SULTAN — The Snohomish Basin is likely safe from drought this summer, with snowpack levels right at or above normal for this time of year.
But a lack of drought doesn’t mean lower wildfire risk. The National Interagency Fire Center predicts a severe wildfire season for Washington this summer, which worries public officials as federal resources are stretched thin fighting COVID-19.
Snohomish County snowpack levels are above what’s expected this time of year, according to the state Department of Agriculture. Other areas in Puget Sound hover just below normal.
“Where we’re looking this year is pretty good actually,” said Scott Pattee, a water specialist with the Department of Agriculture
It’s a reversal from numbers earlier this year, which were just 36% of normal in local water basins.
Based on a 30-year median, the Skykomish River Basin was 108% of normal in May.
The Snoqualmie River is at 89% of normal, while the Tolt River is 132% of normal. The state doesn’t take data on the Stillaguamish River.
That’s all the snowpack we’ll get for this year.
It peaks just after the first of April, then starts to decrease fairly dramatically, Everett City Engineer Jim Miller said.
By May, the snowpack was a third of what it was in early April, which is normal decline.
The Sultan River Basin, part of which feeds Snohomish County’s Spada Lake reservoir, does not have its own snowpack monitor. Its levels are estimated by monitors to the north, east and west, and it’s considered part of the broader central Puget Sound water system.
Spada Lake, which is used for water supply and power generation, is slightly above its average level for this time of year, Miller said.
“The forecast is we’ve got plenty of water through the summer and on through the end of the year,” he said.
Good snowpack and plenty of water may sound like good news headed into wildfire season.
But Pattee said runoff from snowpack means growth for surrounding forests, which is a potential fire hazard.
“Especially if we have a warm, dry summer,” he said.
Snowpack has little to do with fire predictions, said Eric Andrews, Northwest Region coordinator for the state Fire Defense Committee. But it has a lot to do with firefighters’ ability to get water out in rural areas.
Humidity and wind are the biggest environmental factors in a fire’s severity, Andrews said.
Wildfire season is off to a vicious start this year, with 302 wildfires burning across the state so far, Department of Natural Resources Commissioner Hilary Franz said. The average for this time of year is 105.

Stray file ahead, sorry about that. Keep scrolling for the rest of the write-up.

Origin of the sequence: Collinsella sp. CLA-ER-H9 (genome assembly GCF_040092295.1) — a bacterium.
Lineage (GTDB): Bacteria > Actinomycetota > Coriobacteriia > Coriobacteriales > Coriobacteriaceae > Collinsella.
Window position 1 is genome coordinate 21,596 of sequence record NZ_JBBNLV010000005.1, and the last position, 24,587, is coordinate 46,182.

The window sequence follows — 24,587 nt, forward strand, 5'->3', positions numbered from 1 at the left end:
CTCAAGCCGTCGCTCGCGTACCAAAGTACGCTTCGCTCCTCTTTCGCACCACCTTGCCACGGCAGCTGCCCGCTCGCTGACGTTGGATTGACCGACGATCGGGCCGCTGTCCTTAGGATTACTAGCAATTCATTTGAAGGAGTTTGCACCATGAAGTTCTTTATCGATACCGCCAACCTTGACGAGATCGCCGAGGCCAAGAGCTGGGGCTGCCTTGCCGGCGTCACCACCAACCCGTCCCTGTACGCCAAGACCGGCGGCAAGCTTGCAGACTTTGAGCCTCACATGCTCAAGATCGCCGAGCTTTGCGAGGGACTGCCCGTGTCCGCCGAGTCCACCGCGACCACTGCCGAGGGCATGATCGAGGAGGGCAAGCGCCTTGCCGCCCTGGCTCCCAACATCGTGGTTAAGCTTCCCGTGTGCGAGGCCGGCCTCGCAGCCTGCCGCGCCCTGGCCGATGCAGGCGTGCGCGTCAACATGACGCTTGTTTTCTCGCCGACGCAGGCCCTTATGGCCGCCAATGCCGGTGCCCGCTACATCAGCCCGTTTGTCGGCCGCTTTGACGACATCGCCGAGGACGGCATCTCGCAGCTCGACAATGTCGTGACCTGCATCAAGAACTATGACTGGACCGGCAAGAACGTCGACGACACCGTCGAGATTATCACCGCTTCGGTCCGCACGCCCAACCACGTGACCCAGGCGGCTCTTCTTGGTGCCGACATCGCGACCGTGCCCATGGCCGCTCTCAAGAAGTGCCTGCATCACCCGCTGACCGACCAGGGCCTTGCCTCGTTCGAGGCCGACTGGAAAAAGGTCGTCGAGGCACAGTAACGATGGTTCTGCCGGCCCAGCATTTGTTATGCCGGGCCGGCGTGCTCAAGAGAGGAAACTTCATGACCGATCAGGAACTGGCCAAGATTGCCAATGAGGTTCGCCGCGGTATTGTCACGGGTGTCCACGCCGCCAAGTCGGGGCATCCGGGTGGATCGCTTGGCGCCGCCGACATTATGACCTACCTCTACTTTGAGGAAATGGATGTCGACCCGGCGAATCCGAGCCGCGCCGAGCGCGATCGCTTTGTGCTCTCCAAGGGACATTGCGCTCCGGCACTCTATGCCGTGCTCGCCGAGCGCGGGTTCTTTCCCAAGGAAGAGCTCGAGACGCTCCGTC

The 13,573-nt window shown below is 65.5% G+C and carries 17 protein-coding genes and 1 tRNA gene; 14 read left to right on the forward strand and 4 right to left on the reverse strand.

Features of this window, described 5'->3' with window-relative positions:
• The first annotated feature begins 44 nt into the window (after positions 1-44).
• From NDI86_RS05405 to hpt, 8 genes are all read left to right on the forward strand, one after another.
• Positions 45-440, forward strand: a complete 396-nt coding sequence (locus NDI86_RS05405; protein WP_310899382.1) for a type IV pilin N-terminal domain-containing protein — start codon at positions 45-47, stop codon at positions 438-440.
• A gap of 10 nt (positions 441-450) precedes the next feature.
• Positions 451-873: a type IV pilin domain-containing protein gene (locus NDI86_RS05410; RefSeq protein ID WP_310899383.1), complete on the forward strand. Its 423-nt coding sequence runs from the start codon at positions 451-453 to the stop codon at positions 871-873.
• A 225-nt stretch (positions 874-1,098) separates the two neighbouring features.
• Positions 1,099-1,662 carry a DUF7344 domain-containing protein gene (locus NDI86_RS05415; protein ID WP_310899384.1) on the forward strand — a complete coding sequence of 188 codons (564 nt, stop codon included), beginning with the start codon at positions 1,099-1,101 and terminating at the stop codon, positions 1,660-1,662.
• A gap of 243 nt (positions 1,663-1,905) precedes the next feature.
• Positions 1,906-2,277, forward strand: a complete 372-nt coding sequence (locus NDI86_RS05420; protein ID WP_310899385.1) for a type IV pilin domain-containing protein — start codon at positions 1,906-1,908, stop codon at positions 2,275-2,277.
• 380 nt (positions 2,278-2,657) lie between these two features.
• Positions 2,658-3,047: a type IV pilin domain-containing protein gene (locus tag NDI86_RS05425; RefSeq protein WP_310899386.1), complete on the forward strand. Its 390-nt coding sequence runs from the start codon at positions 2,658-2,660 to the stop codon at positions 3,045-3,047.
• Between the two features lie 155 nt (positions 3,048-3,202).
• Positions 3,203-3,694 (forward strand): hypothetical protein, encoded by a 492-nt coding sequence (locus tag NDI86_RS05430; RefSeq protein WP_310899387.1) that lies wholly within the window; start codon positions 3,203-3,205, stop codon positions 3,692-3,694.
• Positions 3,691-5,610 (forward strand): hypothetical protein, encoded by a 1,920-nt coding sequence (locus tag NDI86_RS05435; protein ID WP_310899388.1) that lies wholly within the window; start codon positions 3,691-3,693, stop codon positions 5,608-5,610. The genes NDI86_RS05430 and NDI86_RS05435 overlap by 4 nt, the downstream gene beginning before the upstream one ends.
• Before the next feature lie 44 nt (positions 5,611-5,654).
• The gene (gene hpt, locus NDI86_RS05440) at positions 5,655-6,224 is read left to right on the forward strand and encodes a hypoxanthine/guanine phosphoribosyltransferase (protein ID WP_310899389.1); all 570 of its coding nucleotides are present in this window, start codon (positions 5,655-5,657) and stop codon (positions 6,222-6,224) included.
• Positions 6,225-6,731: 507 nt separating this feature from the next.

The National Interagency Fire Center’s predictions include hotspots in typically wetter Snohomish County, Andrews said.
“We are in the bullseye of what is likely to be a very challenging fire season,” U.S. Sen. Maria Cantwell said in a legislative hearing Tuesday.
No wildfires have impacted Snohomish County so far this year, DNR spokesperson Janet Pearce said.
On average, the county sees about 14 wildfires per year, according to the Snohomish County Department of Emergency Management. In the last 40 years, two have burned more than 100 acres.
Most recently, the 2016 Proctor Creek Fire near Gold Bar scorched 289 acres.
So far in 2020, about 25% of wildfires have been on the west side of the state, and 90% were human-caused.
Washington had relatively few wildfires last year, which means there’s a great risk this summer.
“We expect then to see ever more significant fires because we have so much fuel on the ground where it was not burned off the year before,” Franz said.
The worst wildfire season on record was 2018, with more than 1,850 fires in Washington throughout the year.
Franz and other state officials are worried the state won’t have enough resources to fight wildfires this summer.
The National Guard and other federal emergency response teams normally called upon to fight fires have already been deployed for the COVID-19 pandemic.
“We are expecting we will not be able to have the same level of resources from our federal agencies and partners that we have had in the past that has helped us get through our fire season,” Franz said.
Social distancing protocol has also limited the department’s ability to train new seasonal firefighters.
“The pandemic will change how we fight wildfires,” department forester George Geissler said.
Typically, firefighters come from across the region and from federal, state and local agencies. They eat, sleep and fight wildfires in close quarters and in smoky conditions.
“We’re used to having to lean on other states and even other nations for support and vice versa, us sharing those,” Franz said. “What we’re not used to is every one of those states and those countries also dealing with the pandemic.”
Geissler said the department predicts anywhere from 17% to 22% of firefighters will be taken out of service by travel restrictions or by isolation and quarantine requirements.
These limitations may mean it takes up to 25% longer to fight a wildfire, Gov. Jay Inslee said in a Thursday press conference.
Locally, Andrews said he believes fire districts in Snohomish County will be able to respond with the same amount of resources they have in previous years.
But the county’s capacity to send help to drier parts of the state will be down about 25%.
“I can’t send out the same amount of resources I normally could in the past,” he said.
In May, the state DNR revealed a new strategy to help its 10 helicopters fight fires in places where it’s difficult for pilots to find water.
Water tanks called “pumpkins,” which hold 3,300 gallons of water, will be strategically placed to reduce the travel time necessary to refill helicopters’ water reservoirs.
“Never have we ever had to think about how we fight fires with limited resources in the context of a global pandemic,” Franz said. “There is no manual written on how to keep your firefighters safe within the context of this pandemic.”
Julia-Grace Sanders: 425-339-3439; jgsanders@heraldnet.